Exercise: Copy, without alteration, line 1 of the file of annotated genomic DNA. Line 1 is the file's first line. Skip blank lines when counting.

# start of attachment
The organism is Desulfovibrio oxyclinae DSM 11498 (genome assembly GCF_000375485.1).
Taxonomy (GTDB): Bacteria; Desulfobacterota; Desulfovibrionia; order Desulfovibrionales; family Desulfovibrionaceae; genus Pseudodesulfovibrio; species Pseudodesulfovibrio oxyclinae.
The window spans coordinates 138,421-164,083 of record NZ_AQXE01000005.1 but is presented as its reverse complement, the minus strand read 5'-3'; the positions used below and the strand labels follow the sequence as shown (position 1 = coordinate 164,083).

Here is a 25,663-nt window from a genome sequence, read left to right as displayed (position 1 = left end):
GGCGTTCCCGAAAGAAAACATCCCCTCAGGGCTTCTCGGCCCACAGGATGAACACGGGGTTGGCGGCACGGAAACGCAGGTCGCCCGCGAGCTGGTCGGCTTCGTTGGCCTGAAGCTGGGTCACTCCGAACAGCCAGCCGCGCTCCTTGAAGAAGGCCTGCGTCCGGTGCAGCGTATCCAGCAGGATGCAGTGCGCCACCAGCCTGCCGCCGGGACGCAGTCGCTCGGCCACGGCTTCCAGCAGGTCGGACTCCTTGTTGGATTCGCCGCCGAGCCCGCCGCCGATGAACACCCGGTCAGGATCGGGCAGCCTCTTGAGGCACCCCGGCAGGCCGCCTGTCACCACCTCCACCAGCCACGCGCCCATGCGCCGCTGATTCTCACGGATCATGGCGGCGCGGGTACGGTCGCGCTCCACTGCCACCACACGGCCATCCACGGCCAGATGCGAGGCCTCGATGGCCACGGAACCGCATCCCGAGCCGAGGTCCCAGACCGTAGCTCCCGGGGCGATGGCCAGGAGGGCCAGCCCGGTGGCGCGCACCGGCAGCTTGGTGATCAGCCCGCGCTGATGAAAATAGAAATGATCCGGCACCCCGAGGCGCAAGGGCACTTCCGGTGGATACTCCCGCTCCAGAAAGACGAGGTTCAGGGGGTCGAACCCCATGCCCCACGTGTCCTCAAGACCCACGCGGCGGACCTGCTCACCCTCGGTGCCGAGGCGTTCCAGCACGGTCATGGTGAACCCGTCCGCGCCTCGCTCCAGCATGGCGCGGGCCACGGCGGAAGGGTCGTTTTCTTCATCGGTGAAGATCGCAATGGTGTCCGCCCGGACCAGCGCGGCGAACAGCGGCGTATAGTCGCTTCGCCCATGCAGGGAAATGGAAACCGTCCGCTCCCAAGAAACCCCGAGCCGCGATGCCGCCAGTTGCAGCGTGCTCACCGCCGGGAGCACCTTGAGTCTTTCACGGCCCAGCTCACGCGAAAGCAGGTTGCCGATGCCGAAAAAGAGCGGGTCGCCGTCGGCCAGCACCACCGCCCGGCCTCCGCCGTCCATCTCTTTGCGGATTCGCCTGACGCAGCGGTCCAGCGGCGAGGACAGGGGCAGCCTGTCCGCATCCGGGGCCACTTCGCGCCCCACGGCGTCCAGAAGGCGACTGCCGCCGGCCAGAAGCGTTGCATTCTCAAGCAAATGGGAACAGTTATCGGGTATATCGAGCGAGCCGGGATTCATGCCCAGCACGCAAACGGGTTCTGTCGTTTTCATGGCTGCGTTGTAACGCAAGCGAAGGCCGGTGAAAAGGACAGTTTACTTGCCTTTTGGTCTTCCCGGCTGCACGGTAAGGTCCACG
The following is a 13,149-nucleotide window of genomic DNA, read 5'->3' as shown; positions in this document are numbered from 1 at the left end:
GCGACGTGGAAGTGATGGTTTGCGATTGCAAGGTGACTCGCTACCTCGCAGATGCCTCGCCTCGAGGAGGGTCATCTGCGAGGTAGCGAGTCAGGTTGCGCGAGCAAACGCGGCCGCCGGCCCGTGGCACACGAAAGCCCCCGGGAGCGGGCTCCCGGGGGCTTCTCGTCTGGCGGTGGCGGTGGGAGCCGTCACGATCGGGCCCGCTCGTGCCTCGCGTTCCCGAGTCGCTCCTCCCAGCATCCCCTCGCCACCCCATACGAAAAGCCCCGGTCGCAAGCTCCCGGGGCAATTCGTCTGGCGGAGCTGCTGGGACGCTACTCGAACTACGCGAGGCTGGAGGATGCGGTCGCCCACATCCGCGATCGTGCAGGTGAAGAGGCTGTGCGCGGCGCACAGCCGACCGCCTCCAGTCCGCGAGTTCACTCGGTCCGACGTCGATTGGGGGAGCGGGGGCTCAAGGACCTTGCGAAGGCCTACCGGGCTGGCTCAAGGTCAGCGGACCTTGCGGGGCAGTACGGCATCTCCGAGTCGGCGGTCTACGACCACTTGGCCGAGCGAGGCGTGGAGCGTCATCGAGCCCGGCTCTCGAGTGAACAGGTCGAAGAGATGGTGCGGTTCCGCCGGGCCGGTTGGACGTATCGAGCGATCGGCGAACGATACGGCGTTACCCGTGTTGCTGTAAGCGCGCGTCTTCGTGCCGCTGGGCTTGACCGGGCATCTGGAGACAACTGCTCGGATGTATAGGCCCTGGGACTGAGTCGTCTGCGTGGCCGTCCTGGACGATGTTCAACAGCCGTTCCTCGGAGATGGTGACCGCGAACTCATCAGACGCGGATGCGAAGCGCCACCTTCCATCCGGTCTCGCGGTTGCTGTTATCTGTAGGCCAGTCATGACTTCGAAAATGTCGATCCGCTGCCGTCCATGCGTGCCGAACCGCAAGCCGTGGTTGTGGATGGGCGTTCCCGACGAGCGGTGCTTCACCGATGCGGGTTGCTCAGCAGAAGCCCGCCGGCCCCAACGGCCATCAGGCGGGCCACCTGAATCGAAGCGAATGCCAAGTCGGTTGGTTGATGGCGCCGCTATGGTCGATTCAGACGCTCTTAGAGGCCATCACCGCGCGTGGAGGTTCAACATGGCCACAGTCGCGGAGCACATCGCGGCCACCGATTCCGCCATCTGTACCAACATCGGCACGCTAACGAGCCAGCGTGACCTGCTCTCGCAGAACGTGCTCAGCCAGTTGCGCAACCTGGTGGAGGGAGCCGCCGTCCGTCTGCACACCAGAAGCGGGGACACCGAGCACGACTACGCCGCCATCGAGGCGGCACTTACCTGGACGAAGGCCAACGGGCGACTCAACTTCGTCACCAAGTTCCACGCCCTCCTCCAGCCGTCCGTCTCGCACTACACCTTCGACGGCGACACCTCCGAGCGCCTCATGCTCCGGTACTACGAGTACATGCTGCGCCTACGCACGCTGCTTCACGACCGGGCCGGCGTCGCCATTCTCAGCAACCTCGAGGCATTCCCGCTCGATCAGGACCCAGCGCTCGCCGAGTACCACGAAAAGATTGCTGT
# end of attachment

The organism is Desulfovibrio oxyclinae DSM 11498 (genome assembly GCF_000375485.1).